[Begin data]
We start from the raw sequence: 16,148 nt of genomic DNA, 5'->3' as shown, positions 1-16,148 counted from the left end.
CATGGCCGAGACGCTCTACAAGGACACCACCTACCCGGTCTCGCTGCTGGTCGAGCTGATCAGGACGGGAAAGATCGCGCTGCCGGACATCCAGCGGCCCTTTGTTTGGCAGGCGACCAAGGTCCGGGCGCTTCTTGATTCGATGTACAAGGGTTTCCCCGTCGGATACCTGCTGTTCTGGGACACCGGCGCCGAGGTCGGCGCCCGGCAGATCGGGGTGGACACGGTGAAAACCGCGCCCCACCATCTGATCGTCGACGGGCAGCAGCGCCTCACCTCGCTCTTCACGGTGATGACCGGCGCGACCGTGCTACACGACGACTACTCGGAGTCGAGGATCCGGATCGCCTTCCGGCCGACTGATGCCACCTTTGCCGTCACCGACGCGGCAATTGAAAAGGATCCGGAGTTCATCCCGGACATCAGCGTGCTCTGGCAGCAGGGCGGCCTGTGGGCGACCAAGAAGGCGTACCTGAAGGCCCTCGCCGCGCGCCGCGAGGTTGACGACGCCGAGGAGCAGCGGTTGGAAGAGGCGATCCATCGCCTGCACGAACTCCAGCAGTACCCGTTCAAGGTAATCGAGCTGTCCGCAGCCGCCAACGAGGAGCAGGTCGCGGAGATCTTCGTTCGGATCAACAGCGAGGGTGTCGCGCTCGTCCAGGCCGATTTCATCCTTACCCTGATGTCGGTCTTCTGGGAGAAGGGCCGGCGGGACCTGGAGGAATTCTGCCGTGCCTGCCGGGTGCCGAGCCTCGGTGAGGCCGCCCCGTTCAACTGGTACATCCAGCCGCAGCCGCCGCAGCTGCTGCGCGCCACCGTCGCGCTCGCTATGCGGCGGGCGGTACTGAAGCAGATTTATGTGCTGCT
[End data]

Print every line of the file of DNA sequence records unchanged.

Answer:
We start from the raw sequence: 16,148 nt of genomic DNA, 5'->3' as shown, positions 1-16,148 counted from the left end.
CATGGCCGAGACGCTCTACAAGGACACCACCTACCCGGTCTCGCTGCTGGTCGAGCTGATCAGGACGGGAAAGATCGCGCTGCCGGACATCCAGCGGCCCTTTGTTTGGCAGGCGACCAAGGTCCGGGCGCTTCTTGATTCGATGTACAAGGGTTTCCCCGTCGGATACCTGCTGTTCTGGGACACCGGCGCCGAGGTCGGCGCCCGGCAGATCGGGGTGGACACGGTGAAAACCGCGCCCCACCATCTGATCGTCGACGGGCAGCAGCGCCTCACCTCGCTCTTCACGGTGATGACCGGCGCGACCGTGCTACACGACGACTACTCGGAGTCGAGGATCCGGATCGCCTTCCGGCCGACTGATGCCACCTTTGCCGTCACCGACGCGGCAATTGAAAAGGATCCGGAGTTCATCCCGGACATCAGCGTGCTCTGGCAGCAGGGCGGCCTGTGGGCGACCAAGAAGGCGTACCTGAAGGCCCTCGCCGCGCGCCGCGAGGTTGACGACGCCGAGGAGCAGCGGTTGGAAGAGGCGATCCATCGCCTGCACGAACTCCAGCAGTACCCGTTCAAGGTAATCGAGCTGTCCGCAGCCGCCAACGAGGAGCAGGTCGCGGAGATCTTCGTTCGGATCAACAGCGAGGGTGTCGCGCTCGTCCAGGCCGATTTCATCCTTACCCTGATGTCGGTCTTCTGGGAGAAGGGCCGGCGGGACCTGGAGGAATTCTGCCGTGCCTGCCGGGTGCCGAGCCTCGGTGAGGCCGCCCCGTTCAACTGGTACATCCAGCCGCAGCCGCCGCAGCTGCTGCGCGCCACCGTCGCGCTCGCTATGCGGCGGGCGGTACTGAAGCAGATTTATGTGCTGCT